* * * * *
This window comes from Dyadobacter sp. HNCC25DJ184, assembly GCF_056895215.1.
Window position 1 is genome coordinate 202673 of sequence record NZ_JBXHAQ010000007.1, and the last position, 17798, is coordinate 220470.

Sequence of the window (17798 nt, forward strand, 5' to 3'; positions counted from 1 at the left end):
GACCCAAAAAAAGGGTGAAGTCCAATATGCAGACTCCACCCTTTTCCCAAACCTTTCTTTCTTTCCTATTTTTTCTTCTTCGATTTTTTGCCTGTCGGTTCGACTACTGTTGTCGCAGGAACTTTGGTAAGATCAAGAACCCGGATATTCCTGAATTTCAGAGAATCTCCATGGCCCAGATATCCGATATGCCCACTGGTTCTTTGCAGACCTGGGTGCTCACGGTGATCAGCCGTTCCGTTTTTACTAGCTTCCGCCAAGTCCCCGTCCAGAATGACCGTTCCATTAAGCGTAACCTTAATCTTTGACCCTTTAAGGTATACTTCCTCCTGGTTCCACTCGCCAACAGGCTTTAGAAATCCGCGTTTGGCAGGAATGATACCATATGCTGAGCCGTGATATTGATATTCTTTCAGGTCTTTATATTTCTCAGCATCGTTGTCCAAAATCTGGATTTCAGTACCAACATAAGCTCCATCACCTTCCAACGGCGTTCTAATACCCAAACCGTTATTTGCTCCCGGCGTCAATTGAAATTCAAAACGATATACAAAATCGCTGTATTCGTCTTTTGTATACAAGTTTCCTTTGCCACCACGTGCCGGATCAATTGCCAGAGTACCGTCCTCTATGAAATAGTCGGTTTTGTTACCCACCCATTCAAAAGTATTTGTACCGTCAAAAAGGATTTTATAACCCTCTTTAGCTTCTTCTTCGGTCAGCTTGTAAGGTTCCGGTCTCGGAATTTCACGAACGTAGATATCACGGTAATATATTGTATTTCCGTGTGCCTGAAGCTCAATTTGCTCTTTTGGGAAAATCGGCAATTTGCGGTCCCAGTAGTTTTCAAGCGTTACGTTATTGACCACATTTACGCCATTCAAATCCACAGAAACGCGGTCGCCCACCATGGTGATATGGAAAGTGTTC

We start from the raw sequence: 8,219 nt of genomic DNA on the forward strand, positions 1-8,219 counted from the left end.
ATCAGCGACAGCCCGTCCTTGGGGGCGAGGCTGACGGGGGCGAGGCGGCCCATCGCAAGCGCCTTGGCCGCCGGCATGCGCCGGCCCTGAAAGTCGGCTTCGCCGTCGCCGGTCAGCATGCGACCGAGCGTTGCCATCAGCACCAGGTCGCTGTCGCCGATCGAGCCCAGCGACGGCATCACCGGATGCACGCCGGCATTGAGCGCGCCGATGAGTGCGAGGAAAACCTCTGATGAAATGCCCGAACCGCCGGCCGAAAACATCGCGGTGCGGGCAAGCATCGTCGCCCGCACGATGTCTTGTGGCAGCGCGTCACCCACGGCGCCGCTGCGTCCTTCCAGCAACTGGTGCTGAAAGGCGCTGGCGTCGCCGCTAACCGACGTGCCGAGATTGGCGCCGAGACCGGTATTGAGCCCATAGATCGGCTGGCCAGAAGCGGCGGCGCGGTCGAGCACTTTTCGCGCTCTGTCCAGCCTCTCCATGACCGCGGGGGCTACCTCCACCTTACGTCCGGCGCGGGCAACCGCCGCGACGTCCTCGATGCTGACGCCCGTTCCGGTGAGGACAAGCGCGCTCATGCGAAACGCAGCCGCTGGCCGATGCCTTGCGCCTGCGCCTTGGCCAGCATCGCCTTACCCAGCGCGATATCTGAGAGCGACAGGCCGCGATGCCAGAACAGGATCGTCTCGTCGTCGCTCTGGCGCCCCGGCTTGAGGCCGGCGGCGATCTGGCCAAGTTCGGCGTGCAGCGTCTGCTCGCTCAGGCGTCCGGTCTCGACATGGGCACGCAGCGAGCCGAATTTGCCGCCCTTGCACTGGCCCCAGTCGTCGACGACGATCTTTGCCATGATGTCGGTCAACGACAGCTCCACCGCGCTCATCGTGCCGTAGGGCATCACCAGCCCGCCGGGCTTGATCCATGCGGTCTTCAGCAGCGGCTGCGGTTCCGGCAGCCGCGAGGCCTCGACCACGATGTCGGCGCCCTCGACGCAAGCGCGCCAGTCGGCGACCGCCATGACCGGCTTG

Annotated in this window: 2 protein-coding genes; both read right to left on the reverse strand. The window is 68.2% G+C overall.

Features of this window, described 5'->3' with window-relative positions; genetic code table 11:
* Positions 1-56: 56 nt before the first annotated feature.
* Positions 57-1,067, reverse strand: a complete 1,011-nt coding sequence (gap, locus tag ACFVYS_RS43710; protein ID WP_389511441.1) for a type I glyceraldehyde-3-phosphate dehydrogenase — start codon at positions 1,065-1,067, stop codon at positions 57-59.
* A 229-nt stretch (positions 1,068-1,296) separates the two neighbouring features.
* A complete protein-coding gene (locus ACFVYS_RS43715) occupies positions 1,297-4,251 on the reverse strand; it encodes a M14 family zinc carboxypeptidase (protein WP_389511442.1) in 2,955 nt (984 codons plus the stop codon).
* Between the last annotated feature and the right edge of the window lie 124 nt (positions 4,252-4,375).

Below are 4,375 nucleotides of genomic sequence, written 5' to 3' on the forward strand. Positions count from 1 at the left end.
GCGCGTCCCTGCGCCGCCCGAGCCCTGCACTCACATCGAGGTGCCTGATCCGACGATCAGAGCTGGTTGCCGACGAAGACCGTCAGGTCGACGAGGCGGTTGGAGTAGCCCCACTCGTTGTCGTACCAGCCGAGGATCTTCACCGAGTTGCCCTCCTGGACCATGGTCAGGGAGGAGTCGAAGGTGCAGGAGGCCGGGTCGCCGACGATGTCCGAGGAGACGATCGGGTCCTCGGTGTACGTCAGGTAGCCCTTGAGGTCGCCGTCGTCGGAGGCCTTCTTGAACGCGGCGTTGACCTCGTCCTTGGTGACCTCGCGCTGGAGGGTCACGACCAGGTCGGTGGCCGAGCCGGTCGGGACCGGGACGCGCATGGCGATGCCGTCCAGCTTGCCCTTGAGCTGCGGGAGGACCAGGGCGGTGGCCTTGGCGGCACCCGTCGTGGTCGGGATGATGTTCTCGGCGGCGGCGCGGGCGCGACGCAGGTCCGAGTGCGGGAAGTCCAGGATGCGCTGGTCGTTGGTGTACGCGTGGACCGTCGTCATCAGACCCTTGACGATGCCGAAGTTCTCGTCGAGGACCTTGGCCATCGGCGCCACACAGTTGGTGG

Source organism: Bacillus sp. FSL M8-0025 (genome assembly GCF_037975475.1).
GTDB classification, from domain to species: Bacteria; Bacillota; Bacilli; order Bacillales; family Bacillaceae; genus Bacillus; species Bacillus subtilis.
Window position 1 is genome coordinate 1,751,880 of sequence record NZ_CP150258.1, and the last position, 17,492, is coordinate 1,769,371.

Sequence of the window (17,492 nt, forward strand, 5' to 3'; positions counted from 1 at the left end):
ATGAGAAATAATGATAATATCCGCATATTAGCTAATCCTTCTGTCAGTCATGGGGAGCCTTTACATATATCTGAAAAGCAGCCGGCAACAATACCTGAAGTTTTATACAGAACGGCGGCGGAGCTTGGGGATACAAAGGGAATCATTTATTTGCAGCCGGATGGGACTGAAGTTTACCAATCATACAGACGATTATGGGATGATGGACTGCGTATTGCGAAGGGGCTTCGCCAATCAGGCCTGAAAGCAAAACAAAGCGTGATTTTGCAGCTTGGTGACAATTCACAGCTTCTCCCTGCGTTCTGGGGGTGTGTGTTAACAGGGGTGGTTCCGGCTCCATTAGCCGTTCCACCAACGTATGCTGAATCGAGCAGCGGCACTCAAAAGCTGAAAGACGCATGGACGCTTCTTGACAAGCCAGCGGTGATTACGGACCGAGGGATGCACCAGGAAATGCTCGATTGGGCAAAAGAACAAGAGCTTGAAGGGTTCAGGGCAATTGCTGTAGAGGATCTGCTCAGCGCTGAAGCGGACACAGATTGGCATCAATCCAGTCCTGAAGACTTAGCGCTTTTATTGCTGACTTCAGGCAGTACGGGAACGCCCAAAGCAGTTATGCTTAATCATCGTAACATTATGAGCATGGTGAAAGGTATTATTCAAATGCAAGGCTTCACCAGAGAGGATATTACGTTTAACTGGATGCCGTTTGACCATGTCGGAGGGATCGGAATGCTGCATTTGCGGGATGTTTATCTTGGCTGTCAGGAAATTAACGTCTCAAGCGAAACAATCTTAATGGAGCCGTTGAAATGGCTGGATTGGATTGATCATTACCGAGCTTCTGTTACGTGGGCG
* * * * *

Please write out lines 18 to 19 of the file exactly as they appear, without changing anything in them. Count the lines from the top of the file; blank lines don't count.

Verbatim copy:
Window position 1 is genome coordinate 1,751,880 of sequence record NZ_CP150258.1, and the last position, 17,492, is coordinate 1,769,371.

Sequence of the window (17,492 nt, forward strand, 5' to 3'; positions counted from 1 at the left end):